Jackson's vision Rings true to Tolkien's novel

Story by Jack Foley

"I started with one goal: to take movie-goers into the fantastical world of Middle Earth in a way that is believable and powerful." - The Lord of the Rings director, Peter Jackson.

The story of how Peter Jackson brought JRR Tolkien's Lord of the Rings trilogy is almost as epic in scale as the movie itself; but from researching its beginnings, it is easy to tell that the project became a labour of love for the New Zealand-born director.

From the start, it was clearly a mammoth undertaking, but Jackson feels it was worth it. "I've spent seven years of my life on this project so far," he notes, "pouring my heart into every single aspect of it. But I think that's the least we owe to Tolkien and the legions of fans around the globe. They deserve our very best efforts."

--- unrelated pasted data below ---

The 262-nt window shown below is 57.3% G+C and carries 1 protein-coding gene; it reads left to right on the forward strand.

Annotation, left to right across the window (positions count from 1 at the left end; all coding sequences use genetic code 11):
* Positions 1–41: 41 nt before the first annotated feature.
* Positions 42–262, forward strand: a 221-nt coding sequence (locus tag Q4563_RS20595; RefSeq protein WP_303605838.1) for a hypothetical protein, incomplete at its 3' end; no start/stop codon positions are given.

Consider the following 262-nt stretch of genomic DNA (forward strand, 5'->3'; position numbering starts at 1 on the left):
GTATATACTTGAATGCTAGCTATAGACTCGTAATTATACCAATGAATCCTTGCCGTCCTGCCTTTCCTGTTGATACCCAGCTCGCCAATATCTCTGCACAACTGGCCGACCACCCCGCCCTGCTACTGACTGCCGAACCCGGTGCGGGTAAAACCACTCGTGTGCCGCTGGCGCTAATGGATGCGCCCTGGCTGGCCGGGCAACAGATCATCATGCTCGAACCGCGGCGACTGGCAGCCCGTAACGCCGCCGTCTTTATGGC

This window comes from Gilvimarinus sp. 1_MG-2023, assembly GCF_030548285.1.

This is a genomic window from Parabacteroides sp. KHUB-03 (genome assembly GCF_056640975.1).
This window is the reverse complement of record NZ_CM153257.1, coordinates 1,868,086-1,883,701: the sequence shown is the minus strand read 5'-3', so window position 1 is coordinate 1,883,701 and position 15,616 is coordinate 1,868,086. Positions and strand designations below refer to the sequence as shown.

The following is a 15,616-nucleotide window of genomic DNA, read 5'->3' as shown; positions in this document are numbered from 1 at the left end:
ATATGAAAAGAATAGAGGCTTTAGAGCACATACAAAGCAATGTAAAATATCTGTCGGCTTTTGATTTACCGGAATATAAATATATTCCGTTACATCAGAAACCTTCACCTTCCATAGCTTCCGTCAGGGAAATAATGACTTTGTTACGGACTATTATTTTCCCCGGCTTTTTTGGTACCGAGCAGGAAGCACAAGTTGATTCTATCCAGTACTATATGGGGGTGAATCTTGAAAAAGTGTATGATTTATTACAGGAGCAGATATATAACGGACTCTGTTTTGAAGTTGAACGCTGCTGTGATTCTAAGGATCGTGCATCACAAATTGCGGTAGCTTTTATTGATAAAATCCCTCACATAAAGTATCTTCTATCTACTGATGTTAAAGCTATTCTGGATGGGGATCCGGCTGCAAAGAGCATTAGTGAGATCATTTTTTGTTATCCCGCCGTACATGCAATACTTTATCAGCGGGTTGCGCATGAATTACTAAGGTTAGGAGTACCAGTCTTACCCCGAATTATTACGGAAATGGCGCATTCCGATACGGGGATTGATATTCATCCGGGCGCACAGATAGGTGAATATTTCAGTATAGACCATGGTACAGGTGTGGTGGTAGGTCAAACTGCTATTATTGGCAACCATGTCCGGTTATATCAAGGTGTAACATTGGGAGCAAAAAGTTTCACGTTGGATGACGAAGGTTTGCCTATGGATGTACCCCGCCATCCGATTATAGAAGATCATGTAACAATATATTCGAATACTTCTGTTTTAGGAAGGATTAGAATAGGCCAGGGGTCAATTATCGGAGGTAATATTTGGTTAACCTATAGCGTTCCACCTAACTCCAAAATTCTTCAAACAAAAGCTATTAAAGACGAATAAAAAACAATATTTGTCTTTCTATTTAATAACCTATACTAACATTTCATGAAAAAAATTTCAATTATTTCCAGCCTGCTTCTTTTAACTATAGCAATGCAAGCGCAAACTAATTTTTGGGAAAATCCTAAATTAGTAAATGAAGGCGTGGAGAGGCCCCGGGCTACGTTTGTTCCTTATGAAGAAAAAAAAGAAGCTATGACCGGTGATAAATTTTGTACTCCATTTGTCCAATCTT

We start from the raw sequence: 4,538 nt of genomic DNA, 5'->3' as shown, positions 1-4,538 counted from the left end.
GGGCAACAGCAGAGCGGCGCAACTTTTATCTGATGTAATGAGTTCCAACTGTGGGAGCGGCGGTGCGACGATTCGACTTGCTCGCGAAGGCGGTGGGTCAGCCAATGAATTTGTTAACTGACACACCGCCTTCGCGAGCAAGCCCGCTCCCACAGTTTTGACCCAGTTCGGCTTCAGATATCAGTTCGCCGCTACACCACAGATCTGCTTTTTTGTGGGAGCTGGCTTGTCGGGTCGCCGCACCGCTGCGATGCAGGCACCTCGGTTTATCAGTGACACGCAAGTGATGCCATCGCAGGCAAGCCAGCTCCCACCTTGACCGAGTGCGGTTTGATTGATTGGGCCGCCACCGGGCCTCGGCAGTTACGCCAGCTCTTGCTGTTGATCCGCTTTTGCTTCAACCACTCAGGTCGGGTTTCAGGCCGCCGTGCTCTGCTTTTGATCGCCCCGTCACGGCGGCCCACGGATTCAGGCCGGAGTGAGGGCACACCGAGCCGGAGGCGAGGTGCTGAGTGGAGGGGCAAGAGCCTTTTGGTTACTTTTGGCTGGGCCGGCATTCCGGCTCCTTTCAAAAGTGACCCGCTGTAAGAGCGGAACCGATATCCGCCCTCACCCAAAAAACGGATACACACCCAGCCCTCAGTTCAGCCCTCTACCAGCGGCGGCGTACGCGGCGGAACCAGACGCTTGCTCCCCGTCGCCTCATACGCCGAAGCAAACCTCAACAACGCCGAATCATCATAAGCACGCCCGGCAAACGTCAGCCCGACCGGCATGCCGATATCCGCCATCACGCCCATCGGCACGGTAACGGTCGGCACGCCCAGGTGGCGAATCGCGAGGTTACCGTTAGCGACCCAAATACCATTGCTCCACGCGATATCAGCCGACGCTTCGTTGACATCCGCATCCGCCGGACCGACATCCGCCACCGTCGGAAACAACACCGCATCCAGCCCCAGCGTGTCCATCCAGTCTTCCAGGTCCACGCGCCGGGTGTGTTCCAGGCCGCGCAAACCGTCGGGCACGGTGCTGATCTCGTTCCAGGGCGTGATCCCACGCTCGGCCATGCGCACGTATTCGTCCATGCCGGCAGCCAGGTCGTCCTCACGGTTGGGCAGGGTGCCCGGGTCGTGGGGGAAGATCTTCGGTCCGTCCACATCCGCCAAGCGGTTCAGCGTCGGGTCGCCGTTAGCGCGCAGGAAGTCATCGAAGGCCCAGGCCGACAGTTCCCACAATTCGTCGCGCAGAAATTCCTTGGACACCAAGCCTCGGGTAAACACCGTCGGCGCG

Jackson began by working on a trilogy of screenplays with fellow writers, Fran Walsh and Philippa Boyens, a process that took three years in itself. For the first movie, The Fellowship of the Rings, they paid particular attention to Tolkien's many vivid descriptions of characters and places, hoping to build a viscerally true and vibrant world that would pull audiences into the adventure as virtual participants.

"We constantly referred to the book, not just in writing the screenplay, but also throughout the production," explains Jackson. "Every time we shot a scene, I re-read that part of the book right before, as did the cast. It was always worth it, it was always inspiring."

Early on in the development of the screenplays, Jackson took the bold decision to shoot all three films at once, something which has never previously been done. He felt that in order to do the tale's epic nature justice, he had to shoot it as one big story. It was a decision which resulted in a record-breaking commitment of time, resources and manpower.

The director immediately engaged the services of WETA Limited,